In Africa and the War on Drugs, Carrier and Klantschnig provide an insightful overview of the history of African drug production, trade, consumption and policy, with a particular focus on khat and cannabis. While less informative on the history of the trade and use of heroin and cocaine, the book provides important insights into recent perceptions and approaches to responding to their trade and use, particularly in West Africa. Their critique of the ‘war on drugs’ is timely, not least in light of recent developments on the drug policy front in other regions and at the international level. The book comes up short, however, in registering some of the winds of change in drug policy blowing through Africa today. If followed through, these shifts can, over time, help foster an alternative to the current drug-related policies of complicity, neglect and repression the authors claim currently reign on the continent, and which are influenced by the ‘global war on drugs.’


On Data Gaps regarding Drug Consumption in Africa

The authors provide an informative overview of the consumption of khat and cannabis, and the socio-cultural dimension of consumption patterns they describe is important from both national and international development policy perspectives. There are increasing reports, including from the regional institutions themselves, of increased consumption of harder drugs, and not only within the upper echelons of society. However, as noted by the writers, there is still a lack of reliable data on drug use (as well as production and Africa’s role in the global drug trade).  They did not, unfortunately, provide a deeper analysis of the constraints that impede the collection and analysis of baseline data in different regions. UNODC has attempted to underpin its regional programs with baseline data to produce more targeted programming. However, for a range of reasons (many of which are out of UNODC’s hands), this first step is often leap-frogged and programs are instead developed on the basis of existing materials and assumptions. NGOs and health officials across Africa lament the absence of baseline data to allow for a better understanding of the scope and scale of drug consumption. Law enforcement officers, too, are increasingly pushing for better data, including those managing or monitoring conditions within corrections systems.

Capturing and regularly up-dating baseline data is an expensive endeavor, one that governments and development actors alike often shun for the sake of expediency. The writers could have explored new approaches for capturing data in other regions or made innovative suggestions for overcoming existing obstacles through public-private partnerships and innovative high-tech-low-cost participatory data collection tools and mechanisms.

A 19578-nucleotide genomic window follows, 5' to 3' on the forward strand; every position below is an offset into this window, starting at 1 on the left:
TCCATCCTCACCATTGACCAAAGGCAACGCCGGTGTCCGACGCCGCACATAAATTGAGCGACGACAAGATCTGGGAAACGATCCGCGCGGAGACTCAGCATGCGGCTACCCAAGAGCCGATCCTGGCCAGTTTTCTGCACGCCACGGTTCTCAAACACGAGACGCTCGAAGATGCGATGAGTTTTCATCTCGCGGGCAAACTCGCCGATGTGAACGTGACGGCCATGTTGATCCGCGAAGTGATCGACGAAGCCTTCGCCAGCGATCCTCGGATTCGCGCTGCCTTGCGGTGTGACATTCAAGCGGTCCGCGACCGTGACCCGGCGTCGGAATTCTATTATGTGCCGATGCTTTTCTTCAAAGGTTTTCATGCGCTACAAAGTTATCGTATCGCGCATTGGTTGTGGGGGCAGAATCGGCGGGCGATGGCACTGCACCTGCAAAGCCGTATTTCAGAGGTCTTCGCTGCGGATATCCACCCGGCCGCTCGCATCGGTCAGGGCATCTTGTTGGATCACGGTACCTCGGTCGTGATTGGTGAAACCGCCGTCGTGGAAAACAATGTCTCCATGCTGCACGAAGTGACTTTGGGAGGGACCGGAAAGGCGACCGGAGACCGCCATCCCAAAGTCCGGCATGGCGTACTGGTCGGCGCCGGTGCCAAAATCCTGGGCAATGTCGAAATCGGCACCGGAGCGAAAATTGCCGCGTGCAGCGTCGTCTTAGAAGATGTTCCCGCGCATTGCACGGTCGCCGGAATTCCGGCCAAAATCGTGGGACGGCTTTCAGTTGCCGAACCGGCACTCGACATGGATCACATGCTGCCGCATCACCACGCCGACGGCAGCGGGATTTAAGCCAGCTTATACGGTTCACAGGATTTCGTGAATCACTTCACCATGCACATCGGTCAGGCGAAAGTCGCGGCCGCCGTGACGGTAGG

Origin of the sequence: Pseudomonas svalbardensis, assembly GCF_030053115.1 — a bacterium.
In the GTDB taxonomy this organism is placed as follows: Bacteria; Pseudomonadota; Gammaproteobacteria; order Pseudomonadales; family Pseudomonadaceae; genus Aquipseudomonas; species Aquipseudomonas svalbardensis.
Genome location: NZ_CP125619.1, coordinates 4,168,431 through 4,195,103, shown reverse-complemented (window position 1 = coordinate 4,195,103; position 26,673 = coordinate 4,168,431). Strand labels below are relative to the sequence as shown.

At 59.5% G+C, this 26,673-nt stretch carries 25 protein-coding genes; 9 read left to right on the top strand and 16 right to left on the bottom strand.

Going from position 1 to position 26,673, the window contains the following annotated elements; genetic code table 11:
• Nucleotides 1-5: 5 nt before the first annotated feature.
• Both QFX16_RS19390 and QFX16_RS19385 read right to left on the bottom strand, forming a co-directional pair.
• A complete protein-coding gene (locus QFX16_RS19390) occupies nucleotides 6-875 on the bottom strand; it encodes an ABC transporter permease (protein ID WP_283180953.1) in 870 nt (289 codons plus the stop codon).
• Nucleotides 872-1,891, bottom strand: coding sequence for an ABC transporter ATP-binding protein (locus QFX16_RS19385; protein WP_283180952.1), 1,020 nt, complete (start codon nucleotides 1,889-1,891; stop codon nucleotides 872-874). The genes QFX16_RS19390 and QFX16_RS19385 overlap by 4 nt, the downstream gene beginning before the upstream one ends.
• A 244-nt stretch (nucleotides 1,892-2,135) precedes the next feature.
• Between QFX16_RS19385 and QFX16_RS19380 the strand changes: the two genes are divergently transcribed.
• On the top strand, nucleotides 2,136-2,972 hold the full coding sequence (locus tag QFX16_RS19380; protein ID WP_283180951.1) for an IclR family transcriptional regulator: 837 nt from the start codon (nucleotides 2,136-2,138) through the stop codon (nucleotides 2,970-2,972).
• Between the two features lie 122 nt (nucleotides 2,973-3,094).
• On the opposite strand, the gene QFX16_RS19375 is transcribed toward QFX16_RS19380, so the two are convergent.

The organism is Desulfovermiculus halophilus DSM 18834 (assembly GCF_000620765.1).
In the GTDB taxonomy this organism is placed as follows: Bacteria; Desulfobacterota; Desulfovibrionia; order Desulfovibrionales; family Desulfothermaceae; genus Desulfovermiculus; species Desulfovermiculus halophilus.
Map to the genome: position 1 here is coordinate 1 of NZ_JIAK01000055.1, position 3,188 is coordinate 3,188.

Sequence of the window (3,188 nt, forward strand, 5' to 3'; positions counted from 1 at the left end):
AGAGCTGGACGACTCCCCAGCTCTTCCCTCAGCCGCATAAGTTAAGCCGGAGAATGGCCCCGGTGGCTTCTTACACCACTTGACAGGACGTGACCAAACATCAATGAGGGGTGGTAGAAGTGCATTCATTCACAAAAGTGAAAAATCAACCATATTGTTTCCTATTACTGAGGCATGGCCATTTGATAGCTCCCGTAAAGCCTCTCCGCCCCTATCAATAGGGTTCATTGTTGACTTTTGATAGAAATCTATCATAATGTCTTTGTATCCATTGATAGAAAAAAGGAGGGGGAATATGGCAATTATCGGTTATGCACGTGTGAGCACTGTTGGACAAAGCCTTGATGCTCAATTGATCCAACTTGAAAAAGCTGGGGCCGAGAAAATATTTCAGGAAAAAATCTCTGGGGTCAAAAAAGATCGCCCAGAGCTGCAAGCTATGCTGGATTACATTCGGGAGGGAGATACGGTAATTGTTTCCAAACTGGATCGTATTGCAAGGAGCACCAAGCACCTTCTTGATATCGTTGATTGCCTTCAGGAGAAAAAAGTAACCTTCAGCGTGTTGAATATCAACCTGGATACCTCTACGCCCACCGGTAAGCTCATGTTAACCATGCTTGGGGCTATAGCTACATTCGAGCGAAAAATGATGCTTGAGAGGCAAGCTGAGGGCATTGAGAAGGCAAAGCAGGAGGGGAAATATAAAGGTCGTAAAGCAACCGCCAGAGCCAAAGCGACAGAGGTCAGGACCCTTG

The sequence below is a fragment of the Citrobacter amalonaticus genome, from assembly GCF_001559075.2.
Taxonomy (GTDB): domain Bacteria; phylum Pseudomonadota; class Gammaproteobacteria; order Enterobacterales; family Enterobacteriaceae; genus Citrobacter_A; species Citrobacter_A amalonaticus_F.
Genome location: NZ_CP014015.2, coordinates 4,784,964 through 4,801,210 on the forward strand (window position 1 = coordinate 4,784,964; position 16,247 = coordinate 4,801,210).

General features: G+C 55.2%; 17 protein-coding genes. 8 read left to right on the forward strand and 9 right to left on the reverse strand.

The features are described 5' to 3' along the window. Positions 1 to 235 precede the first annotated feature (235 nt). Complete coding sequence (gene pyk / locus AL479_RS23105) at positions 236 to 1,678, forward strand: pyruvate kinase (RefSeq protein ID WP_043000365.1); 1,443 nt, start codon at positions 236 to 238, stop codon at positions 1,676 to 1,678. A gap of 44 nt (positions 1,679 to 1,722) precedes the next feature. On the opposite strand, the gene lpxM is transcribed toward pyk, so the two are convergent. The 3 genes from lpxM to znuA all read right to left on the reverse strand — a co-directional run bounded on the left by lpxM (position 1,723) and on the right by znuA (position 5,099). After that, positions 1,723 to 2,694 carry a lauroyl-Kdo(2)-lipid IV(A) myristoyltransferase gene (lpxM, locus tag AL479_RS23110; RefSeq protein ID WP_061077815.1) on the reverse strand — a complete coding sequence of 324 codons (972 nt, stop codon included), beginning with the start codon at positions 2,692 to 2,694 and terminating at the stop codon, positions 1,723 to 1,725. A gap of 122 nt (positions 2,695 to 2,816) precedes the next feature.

On the Impact of the Drug Trade, Production and Use on Development in Africa

The authors provide a number of important insights into the developmental impacts of the trade (both legitimate and illicit) in khat and cannabis, particularly from a livelihoods perspective. The trade in heroin and cocaine has also produced social and economic benefits for some in Africa. For example, the case against former Ghanaian M.P. Eric Amoateng, tried and convicted in a Brooklyn court for trafficking heroin to the United States, describes how under-development in his village in central Ghana allegedly propelled him to engage in drug trafficking.[i]

Prior to its elevation to a district in 2004, Amoateng’s community – a small village called Busunya in the Brong-Ahafo region – had been largely isolated from the central government in Accra, not least in terms of distribution of funds for much needed development projects.[ii] Amoateng used the vacuum left by the government to provide support to the community through philanthropic initiatives such as funding road construction, providing tractors to plough farmlands, sponsoring poor students, supporting young people to register as voters, providing interest-free loans to poor villagers, and giving awards to outstanding students, teachers, and schools in the community.[iii] The social and political capital his support engendered was important.